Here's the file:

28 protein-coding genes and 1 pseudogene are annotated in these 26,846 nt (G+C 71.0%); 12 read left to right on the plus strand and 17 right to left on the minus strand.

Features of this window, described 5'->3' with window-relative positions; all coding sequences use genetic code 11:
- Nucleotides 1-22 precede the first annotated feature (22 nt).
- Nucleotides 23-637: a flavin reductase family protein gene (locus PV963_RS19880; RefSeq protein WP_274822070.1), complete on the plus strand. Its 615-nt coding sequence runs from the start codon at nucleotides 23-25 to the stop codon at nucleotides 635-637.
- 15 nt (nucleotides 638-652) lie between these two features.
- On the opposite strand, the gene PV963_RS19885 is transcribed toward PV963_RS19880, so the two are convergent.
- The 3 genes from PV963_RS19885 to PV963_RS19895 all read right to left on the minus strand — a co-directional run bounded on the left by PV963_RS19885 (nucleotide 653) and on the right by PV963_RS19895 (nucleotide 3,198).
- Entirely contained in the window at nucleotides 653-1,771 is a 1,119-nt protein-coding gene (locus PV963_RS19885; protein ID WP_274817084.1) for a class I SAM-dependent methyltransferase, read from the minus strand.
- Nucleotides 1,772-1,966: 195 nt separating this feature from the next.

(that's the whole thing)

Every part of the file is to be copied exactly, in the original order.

28 protein-coding genes and 1 pseudogene are annotated in these 26,846 nt (G+C 71.0%); 12 read left to right on the plus strand and 17 right to left on the minus strand.

Features of this window, described 5'->3' with window-relative positions; all coding sequences use genetic code 11:
- Nucleotides 1-22 precede the first annotated feature (22 nt).
- Nucleotides 23-637: a flavin reductase family protein gene (locus PV963_RS19880; RefSeq protein WP_274822070.1), complete on the plus strand. Its 615-nt coding sequence runs from the start codon at nucleotides 23-25 to the stop codon at nucleotides 635-637.
- 15 nt (nucleotides 638-652) lie between these two features.
- On the opposite strand, the gene PV963_RS19885 is transcribed toward PV963_RS19880, so the two are convergent.
- The 3 genes from PV963_RS19885 to PV963_RS19895 all read right to left on the minus strand — a co-directional run bounded on the left by PV963_RS19885 (nucleotide 653) and on the right by PV963_RS19895 (nucleotide 3,198).
- Entirely contained in the window at nucleotides 653-1,771 is a 1,119-nt protein-coding gene (locus PV963_RS19885; protein ID WP_274817084.1) for a class I SAM-dependent methyltransferase, read from the minus strand.
- Nucleotides 1,772-1,966: 195 nt separating this feature from the next.